Historic sign with Blackbeard ties missing from Ocracoke
The old wooden “Howard Street” sign nailed high to an oak tree on Ocracoke Island for the last 100 years has gone missing, and there’s a reward of more than $750 for its return.
The sign, made by Stacy Howard – born in 1885 and died in 1968 — has remained at the Lela Howard house since he put it there. And while it may not seem all that valuable, its roots are deeply entwined in island history – all the way back to Blackbeard the pirate.
Members of Ocracoke’s Howard family are believed to be descendants of Blackbeard’s quartermaster, William Howard, who escaped capture when the infamous Edward Teach was killed there on Nov. 22, 1718.
Following Blackbeard’s death, there’s no record of Howard’s whereabouts for several decades. Then on July 30, 1759 a William Howard bought Ocracoke Island and the Howard family has lived there continuously ever since, according to a history published by Village Craftsmen.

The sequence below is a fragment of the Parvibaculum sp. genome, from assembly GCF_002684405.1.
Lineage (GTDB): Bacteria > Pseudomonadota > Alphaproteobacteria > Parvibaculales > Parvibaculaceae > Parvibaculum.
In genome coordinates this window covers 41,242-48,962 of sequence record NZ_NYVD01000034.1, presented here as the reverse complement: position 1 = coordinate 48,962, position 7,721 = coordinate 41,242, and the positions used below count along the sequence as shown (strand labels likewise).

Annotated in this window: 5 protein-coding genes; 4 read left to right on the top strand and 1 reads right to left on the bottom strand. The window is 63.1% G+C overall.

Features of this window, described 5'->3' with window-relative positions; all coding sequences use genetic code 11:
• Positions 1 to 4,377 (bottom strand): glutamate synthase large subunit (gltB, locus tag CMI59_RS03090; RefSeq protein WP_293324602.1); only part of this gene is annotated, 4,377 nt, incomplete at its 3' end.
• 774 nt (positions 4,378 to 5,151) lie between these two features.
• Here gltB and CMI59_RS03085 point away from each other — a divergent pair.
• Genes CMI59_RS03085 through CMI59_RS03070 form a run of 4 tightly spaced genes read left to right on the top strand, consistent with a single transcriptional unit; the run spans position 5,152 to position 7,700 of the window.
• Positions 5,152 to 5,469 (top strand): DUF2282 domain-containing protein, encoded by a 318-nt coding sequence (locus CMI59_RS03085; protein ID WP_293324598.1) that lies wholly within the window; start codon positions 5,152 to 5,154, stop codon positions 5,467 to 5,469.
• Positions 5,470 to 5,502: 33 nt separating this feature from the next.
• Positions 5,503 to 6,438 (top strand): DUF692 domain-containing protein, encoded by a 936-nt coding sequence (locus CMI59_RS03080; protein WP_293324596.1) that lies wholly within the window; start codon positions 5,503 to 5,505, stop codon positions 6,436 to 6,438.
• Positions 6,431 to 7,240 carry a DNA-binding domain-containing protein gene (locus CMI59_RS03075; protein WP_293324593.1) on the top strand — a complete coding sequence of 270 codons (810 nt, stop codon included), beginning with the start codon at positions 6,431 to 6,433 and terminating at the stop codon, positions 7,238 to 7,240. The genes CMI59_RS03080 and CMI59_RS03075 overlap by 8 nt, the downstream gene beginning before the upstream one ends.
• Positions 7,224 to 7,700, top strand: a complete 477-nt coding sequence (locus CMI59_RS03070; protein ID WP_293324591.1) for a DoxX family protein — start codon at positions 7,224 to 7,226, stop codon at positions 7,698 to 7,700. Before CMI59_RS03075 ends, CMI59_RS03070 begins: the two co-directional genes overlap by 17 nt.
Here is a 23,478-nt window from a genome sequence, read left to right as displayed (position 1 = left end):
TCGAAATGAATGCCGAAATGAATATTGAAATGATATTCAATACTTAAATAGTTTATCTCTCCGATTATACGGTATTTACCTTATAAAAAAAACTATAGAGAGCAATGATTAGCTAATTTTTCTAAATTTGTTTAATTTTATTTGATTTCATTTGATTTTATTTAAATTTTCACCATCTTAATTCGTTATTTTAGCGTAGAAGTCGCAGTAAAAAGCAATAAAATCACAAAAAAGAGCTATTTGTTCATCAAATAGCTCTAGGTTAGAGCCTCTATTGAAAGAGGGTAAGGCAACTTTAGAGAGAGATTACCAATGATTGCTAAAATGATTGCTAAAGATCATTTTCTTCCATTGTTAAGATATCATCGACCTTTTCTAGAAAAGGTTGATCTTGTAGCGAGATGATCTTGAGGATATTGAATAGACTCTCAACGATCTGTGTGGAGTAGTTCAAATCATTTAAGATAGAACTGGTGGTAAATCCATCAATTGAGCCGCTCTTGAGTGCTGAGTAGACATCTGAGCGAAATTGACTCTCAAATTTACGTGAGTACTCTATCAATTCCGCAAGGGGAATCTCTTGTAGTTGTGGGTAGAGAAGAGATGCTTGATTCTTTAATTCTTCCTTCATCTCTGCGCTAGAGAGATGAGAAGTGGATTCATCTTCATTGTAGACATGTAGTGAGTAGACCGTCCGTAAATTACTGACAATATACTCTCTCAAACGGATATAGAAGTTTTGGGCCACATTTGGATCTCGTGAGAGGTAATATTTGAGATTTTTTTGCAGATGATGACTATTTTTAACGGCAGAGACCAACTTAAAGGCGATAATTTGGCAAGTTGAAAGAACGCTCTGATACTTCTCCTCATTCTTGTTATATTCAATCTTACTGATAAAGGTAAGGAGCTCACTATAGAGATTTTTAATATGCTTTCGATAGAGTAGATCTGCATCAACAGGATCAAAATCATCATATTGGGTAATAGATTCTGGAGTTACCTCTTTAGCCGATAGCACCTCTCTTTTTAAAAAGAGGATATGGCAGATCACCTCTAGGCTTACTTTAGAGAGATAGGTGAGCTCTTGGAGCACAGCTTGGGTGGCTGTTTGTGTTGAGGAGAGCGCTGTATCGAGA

“Although there is no proof that William Howard the pirate was the same person as William Howard of Ocracoke, family tradition suggests that this is the case,” Village Craftsmen wrote.
Stacy Howard, the sign’s maker, lived at the Lela Howard house with his wife and five children, and it’s during that time that the sign went up. For islanders, it’s been there their entire lives, said Mary Bryant of the Ocracoke Preservation Society.
It’s not quite clear when the sign disappeared, some think the last few weeks and other say the last few days. It’s also not clear whether it was stolen, though thorough searches of Ocracoke Village haven’t turned up any evidence.
Members of Stacy Howard’s family still own the house and one of those owners, Martha Garrish, put up a $250 reward to track down the sign. Her contribution inspired residents, business owners and island visitors to contribute, too.
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